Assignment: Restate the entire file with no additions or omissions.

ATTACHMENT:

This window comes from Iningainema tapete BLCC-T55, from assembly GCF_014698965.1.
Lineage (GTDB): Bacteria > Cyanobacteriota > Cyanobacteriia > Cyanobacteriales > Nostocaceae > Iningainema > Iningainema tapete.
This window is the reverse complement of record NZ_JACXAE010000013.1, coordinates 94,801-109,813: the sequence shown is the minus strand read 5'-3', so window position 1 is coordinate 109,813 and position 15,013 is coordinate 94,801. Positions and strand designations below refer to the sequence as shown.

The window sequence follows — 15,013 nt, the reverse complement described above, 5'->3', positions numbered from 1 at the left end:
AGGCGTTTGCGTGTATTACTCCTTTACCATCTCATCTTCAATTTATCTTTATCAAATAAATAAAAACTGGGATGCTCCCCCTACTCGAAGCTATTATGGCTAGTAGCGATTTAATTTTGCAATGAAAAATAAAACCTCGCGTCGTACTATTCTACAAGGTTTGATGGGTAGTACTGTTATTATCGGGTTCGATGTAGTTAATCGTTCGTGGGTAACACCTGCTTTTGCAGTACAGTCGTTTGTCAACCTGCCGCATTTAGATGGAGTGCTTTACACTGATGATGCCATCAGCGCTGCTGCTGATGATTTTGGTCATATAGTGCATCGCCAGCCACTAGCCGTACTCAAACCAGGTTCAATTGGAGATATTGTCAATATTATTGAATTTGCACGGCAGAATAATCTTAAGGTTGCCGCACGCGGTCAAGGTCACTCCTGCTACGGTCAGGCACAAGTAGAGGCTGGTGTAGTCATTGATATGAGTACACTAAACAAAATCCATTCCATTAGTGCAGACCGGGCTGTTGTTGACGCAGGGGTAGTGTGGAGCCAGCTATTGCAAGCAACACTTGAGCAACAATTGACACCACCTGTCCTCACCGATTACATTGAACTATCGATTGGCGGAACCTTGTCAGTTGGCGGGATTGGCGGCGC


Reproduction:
This window comes from Iningainema tapete BLCC-T55, from assembly GCF_014698965.1.
Lineage (GTDB): Bacteria > Cyanobacteriota > Cyanobacteriia > Cyanobacteriales > Nostocaceae > Iningainema > Iningainema tapete.
This window is the reverse complement of record NZ_JACXAE010000013.1, coordinates 94,801-109,813: the sequence shown is the minus strand read 5'-3', so window position 1 is coordinate 109,813 and position 15,013 is coordinate 94,801. Positions and strand designations below refer to the sequence as shown.

The window sequence follows — 15,013 nt, the reverse complement described above, 5'->3', positions numbered from 1 at the left end:
AGGCGTTTGCGTGTATTACTCCTTTACCATCTCATCTTCAATTTATCTTTATCAAATAAATAAAAACTGGGATGCTCCCCCTACTCGAAGCTATTATGGCTAGTAGCGATTTAATTTTGCAATGAAAAATAAAACCTCGCGTCGTACTATTCTACAAGGTTTGATGGGTAGTACTGTTATTATCGGGTTCGATGTAGTTAATCGTTCGTGGGTAACACCTGCTTTTGCAGTACAGTCGTTTGTCAACCTGCCGCATTTAGATGGAGTGCTTTACACTGATGATGCCATCAGCGCTGCTGCTGATGATTTTGGTCATATAGTGCATCGCCAGCCACTAGCCGTACTCAAACCAGGTTCAATTGGAGATATTGTCAATATTATTGAATTTGCACGGCAGAATAATCTTAAGGTTGCCGCACGCGGTCAAGGTCACTCCTGCTACGGTCAGGCACAAGTAGAGGCTGGTGTAGTCATTGATATGAGTACACTAAACAAAATCCATTCCATTAGTGCAGACCGGGCTGTTGTTGACGCAGGGGTAGTGTGGAGCCAGCTATTGCAAGCAACACTTGAGCAACAATTGACACCACCTGTCCTCACCGATTACATTGAACTATCGATTGGCGGAACCTTGTCAGTTGGCGGGATTGGCGGCGC